In Pakistan in recent years, tens of thousands of people have been killed in the conflict between the government and the Taliban. But there’s also a propaganda war taking place there, and it’s playing out over the radio airwaves.
For some time now, the Taliban has been using FM stations to deliver its message. Now, the state is hitting back with its own radio station.
There is programming in Urdu, Pashtu, Baloch and also a few hours each week in English, aimed at the big cities. The BBC’s Owen Bennett-Jones has been listening in and brings us this report.
In in Badakhshan province, a very remote area of northern Afghanistan, people are still digging to try to find members of their families who have been missing since a massive landslide on Friday. The formal search for survivors ended Saturday.
At least 2,000 people were in their homes when a landslide covered the area in mud and rocks. Hundreds more are also missing after rushing to help with the rescue effort. They were caught in a second landslide.
Target CEO and board chair Gregg Steinhafel, a 35-year veteran of the company, resigned today, nearly five months after a massive data breach at the company.
While today’s announcement did not specifically refer to the data breach, Steinhafel has been under pressure since December, when it was revealed that hackers had stolen data connected to tens of millions of customer credit and debit cards.
First, there was the cronut, the croissant-doughnut hybrid. Then there was the doughscuit. Then, the Liger. And now, there is the wonut, a waffle-doughnut hybrid from Waffles Cafe in Chicago. We ordered ours in Tiramisu flavor — that's those little speckles on top. (In case you were thinking, "Wait, it's topped with Dippin' Dots? All my dreams have come true!")
There’s an age-old tension between honoring tradition and embracing innovation. A family-owned sporting goods company in suburban Seattle is confronting that tension in the sport of baseball. Baden Sports of Renton, Washington, is going to market with what it calls a “better” baseball bat.
Todd Barry is one of comic Louis C.K.'s favorite comedians. So when Barry had the idea to film a tour in which all he did was crowd work — or, engage the audience in improvised conversations — Louis C.K. decided to produce the film, called The Crowd Work Tour, and feature it on his website.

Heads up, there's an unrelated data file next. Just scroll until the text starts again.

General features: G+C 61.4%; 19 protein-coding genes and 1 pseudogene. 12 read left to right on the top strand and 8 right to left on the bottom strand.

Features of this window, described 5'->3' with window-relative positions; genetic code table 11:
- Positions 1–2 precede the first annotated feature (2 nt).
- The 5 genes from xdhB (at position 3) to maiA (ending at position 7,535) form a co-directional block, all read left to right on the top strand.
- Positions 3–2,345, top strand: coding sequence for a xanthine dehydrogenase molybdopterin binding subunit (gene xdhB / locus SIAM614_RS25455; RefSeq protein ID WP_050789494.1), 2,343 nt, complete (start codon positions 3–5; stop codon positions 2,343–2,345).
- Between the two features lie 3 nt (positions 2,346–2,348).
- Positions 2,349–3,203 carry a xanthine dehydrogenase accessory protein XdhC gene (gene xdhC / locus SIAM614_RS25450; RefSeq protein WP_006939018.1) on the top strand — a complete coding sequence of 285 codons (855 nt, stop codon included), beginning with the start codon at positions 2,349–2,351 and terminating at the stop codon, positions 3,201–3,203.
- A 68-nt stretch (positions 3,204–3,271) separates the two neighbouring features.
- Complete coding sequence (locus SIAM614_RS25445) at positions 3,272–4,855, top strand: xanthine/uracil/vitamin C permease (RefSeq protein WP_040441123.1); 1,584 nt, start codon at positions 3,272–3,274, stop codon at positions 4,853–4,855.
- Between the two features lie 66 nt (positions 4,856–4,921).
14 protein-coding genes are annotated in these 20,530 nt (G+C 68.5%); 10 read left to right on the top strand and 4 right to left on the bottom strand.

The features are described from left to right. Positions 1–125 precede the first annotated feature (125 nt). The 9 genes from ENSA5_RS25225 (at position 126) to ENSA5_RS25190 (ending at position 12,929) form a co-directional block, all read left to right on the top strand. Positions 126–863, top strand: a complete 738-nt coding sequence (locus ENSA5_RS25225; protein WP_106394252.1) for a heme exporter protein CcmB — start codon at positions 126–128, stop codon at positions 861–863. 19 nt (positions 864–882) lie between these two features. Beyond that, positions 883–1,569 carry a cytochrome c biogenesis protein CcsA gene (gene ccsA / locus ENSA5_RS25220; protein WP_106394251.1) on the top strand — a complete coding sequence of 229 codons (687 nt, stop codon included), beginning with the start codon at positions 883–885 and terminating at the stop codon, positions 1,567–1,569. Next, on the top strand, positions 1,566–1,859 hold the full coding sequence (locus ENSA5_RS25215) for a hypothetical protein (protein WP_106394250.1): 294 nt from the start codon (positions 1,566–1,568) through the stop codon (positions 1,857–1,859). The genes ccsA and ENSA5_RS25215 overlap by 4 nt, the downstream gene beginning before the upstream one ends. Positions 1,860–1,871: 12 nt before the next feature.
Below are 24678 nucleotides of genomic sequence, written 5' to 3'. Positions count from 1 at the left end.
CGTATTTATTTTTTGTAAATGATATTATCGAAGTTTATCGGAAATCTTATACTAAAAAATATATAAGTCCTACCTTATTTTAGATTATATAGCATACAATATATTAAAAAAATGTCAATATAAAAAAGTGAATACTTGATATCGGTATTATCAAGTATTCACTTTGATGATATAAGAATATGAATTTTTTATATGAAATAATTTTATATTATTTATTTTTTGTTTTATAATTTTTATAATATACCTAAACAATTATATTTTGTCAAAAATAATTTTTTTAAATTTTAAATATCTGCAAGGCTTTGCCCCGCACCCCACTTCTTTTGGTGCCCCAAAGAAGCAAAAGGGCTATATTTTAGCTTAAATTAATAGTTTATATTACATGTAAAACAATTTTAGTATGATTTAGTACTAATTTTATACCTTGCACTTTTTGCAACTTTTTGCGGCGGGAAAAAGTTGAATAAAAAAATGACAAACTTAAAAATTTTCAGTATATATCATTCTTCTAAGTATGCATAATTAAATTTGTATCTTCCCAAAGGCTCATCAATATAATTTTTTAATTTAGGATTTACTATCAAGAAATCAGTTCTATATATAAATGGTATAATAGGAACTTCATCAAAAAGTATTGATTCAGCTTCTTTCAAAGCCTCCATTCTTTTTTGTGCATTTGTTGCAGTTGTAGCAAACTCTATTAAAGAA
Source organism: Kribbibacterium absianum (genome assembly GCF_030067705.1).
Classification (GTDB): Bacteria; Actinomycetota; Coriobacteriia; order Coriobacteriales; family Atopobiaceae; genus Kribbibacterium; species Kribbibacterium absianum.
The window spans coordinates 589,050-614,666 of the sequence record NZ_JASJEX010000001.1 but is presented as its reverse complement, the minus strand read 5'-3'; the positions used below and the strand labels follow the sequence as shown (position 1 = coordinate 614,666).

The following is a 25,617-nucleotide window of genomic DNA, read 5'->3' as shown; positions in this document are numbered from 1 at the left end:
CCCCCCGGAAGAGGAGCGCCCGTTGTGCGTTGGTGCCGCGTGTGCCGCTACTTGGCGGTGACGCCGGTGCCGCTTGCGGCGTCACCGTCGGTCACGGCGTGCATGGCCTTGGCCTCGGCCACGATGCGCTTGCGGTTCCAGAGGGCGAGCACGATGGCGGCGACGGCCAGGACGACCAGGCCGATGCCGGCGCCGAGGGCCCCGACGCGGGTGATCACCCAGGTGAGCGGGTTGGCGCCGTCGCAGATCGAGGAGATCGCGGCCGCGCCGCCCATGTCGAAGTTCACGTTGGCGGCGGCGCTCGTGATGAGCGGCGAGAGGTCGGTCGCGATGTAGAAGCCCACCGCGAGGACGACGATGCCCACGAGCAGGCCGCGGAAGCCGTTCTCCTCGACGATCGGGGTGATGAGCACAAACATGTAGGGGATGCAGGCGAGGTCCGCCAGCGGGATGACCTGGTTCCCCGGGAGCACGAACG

Barry also plays a version of himself on Louis C.K.'s show Louie, which begins a new season on Monday. He's recorded several comedy albums, appeared in the film The Wrestler and done a lot of voice-over work for animated TV series.
There's something romantic about biographer Amanda Vaill's device of making the Hotel Florida in Madrid the hub of her new book about the Spanish Civil War, called Hotel Florida; but, then again, there's always been something romantic about the Spanish Civil War itself. For the Spanish loyalists — who were supported by Russia and Mexico as well as the International Brigades of civilians from Europe and the Americas — the Spanish Civil War was a gallant stand against fascism.
Cornealious "Mike" Anderson is a free man once again.
Back in 2000, the Missouri resident was sentenced to 13 years in prison for holding up a man with a gun. Anderson was 23 at the time and was told to await orders on when to show up to prison.
Thirteen years went by and he never received notice. According to the AP, in the meantime, Anderson started a construction business, got married, had children and volunteered at his church near St. Louis.
This is TELL ME MORE from NPR News. I'm Michel Martin. We're going to start the program today with a story we've been covering closely for the last few weeks - the kidnapping of more than 200 girls at a boarding school in Nigeria last month. There have been a number of new developments we want to tell you about, including mounting pressure on the government of Nigeria to step up its efforts to find the girls. That pressure coming from the streets of Nigeria, online and in cities around the world.
When NPR Music and WQXR present the Cincinnati Symphony Orchestra and May Festival Chorus' performance of R. Nathaniel Dett's The Ordering of Moses at Carnegie Hall Friday, there will be one significant difference from its first airing: it should be free of interruptions.
Raising children does funny things to your experience of time.
Sometimes minutes ooze by with painful viscosity as you wait for the baby to (finally!) fall asleep, seek another way to entertain the (grumpy!) toddler or wait for the teenager to come home (past curfew!). But then you blink and the minutes have amassed into years: the baby's walking, the toddler's in high school, the teenager is engaged.
This paradox of parental time perception is nicely captured by an aphorism of uncertain origin:
The National Hispanic University was created more than 30 years ago to educate first-generation college students from Latino backgrounds. Next year, the only school of its kind west of the Mississippi will close its doors.
NHU sits in the shadow of the East San Jose foothills in California's Silicon Valley. All the classrooms and faculty offices fit in one modern three-story building in the heart of a working-class Latino neighborhood. But the postwar elementary school right next door used to serve as the institution's hallowed halls.